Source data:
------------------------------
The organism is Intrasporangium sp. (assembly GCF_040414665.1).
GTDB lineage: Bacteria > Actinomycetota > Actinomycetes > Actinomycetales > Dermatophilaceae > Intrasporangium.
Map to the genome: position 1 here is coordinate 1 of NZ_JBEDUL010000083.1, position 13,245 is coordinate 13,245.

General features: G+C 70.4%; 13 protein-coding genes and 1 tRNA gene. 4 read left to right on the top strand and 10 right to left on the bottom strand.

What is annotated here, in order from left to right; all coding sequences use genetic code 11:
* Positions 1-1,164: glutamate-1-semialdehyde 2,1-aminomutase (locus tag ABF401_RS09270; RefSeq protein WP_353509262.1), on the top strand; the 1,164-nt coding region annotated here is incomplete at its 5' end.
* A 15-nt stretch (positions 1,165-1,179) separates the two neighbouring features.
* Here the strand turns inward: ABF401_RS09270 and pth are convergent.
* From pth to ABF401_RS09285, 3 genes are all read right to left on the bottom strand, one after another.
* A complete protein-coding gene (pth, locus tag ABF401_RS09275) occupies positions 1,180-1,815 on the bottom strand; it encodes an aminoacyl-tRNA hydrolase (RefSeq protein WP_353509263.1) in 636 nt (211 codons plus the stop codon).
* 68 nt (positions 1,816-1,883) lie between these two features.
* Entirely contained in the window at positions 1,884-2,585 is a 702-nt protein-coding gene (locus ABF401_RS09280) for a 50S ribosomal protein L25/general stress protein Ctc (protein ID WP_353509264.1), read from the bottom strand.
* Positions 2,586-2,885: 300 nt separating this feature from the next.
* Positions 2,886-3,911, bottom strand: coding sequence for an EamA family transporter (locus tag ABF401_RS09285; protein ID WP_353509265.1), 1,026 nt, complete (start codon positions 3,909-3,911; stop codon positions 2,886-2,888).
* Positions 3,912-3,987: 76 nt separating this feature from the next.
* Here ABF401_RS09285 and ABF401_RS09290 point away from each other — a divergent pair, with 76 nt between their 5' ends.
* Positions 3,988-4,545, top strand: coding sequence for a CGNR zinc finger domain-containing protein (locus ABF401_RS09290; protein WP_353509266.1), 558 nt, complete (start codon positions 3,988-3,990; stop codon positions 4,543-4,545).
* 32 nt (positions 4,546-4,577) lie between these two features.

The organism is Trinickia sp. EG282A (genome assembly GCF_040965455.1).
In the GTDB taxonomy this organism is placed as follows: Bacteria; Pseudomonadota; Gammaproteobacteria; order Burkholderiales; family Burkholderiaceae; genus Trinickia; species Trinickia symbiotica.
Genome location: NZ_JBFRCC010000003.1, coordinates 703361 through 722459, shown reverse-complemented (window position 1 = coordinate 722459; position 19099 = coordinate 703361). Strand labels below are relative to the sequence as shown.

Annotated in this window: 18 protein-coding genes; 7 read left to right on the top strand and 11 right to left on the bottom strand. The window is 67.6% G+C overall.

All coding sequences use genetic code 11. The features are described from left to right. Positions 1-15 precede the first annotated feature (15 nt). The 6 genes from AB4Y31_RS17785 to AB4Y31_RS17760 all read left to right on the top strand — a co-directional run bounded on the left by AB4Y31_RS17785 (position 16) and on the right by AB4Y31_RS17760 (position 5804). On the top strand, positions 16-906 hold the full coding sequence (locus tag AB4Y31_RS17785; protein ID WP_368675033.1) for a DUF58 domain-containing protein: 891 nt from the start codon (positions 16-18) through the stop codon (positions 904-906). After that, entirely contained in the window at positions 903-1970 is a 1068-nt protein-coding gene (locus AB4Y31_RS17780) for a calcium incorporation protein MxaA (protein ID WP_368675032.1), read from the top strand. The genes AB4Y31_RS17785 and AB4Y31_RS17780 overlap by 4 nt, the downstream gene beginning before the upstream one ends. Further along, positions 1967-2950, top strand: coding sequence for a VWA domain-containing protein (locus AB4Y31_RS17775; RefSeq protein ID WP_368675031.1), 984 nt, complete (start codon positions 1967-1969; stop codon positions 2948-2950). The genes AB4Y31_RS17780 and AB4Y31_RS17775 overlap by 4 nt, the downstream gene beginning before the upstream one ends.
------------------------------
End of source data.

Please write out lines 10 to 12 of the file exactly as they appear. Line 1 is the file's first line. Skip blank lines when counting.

* A complete protein-coding gene (pth, locus tag ABF401_RS09275) occupies positions 1,180-1,815 on the bottom strand; it encodes an aminoacyl-tRNA hydrolase (RefSeq protein WP_353509263.1) in 636 nt (211 codons plus the stop codon).
* 68 nt (positions 1,816-1,883) lie between these two features.
* Entirely contained in the window at positions 1,884-2,585 is a 702-nt protein-coding gene (locus ABF401_RS09280) for a 50S ribosomal protein L25/general stress protein Ctc (protein ID WP_353509264.1), read from the bottom strand.